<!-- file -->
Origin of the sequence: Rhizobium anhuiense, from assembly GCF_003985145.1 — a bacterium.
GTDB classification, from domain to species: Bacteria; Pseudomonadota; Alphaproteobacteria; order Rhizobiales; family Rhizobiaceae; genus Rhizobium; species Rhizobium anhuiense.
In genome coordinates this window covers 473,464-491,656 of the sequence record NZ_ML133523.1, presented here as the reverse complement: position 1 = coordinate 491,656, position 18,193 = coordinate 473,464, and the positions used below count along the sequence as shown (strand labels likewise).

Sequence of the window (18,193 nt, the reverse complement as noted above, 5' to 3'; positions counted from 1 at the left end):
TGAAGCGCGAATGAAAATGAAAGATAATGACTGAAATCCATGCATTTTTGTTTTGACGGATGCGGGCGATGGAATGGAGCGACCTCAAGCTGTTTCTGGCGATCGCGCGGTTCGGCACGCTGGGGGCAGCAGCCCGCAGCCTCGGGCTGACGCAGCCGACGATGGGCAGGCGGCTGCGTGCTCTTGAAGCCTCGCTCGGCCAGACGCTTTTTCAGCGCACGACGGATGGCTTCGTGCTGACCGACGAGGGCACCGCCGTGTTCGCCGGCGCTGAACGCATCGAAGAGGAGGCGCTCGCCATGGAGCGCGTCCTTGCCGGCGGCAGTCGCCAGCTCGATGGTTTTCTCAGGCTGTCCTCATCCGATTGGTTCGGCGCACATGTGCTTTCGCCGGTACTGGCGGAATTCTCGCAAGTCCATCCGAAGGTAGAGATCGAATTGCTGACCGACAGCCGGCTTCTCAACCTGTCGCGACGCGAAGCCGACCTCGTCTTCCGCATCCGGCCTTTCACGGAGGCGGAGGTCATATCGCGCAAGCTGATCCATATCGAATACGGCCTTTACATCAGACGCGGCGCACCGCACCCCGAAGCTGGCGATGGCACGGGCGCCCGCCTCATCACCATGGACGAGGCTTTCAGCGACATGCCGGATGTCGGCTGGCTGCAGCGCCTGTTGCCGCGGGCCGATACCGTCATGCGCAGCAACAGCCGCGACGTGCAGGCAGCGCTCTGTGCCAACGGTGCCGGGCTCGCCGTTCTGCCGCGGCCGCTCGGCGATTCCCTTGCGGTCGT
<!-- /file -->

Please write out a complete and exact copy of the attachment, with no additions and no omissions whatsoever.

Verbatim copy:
Origin of the sequence: Rhizobium anhuiense, from assembly GCF_003985145.1 — a bacterium.
GTDB classification, from domain to species: Bacteria; Pseudomonadota; Alphaproteobacteria; order Rhizobiales; family Rhizobiaceae; genus Rhizobium; species Rhizobium anhuiense.
In genome coordinates this window covers 473,464-491,656 of the sequence record NZ_ML133523.1, presented here as the reverse complement: position 1 = coordinate 491,656, position 18,193 = coordinate 473,464, and the positions used below count along the sequence as shown (strand labels likewise).

Sequence of the window (18,193 nt, the reverse complement as noted above, 5' to 3'; positions counted from 1 at the left end):
TGAAGCGCGAATGAAAATGAAAGATAATGACTGAAATCCATGCATTTTTGTTTTGACGGATGCGGGCGATGGAATGGAGCGACCTCAAGCTGTTTCTGGCGATCGCGCGGTTCGGCACGCTGGGGGCAGCAGCCCGCAGCCTCGGGCTGACGCAGCCGACGATGGGCAGGCGGCTGCGTGCTCTTGAAGCCTCGCTCGGCCAGACGCTTTTTCAGCGCACGACGGATGGCTTCGTGCTGACCGACGAGGGCACCGCCGTGTTCGCCGGCGCTGAACGCATCGAAGAGGAGGCGCTCGCCATGGAGCGCGTCCTTGCCGGCGGCAGTCGCCAGCTCGATGGTTTTCTCAGGCTGTCCTCATCCGATTGGTTCGGCGCACATGTGCTTTCGCCGGTACTGGCGGAATTCTCGCAAGTCCATCCGAAGGTAGAGATCGAATTGCTGACCGACAGCCGGCTTCTCAACCTGTCGCGACGCGAAGCCGACCTCGTCTTCCGCATCCGGCCTTTCACGGAGGCGGAGGTCATATCGCGCAAGCTGATCCATATCGAATACGGCCTTTACATCAGACGCGGCGCACCGCACCCCGAAGCTGGCGATGGCACGGGCGCCCGCCTCATCACCATGGACGAGGCTTTCAGCGACATGCCGGATGTCGGCTGGCTGCAGCGCCTGTTGCCGCGGGCCGATACCGTCATGCGCAGCAACAGCCGCGACGTGCAGGCAGCGCTCTGTGCCAACGGTGCCGGGCTCGCCGTTCTGCCGCGGCCGCTCGGCGATTCCCTTGCGGTCGT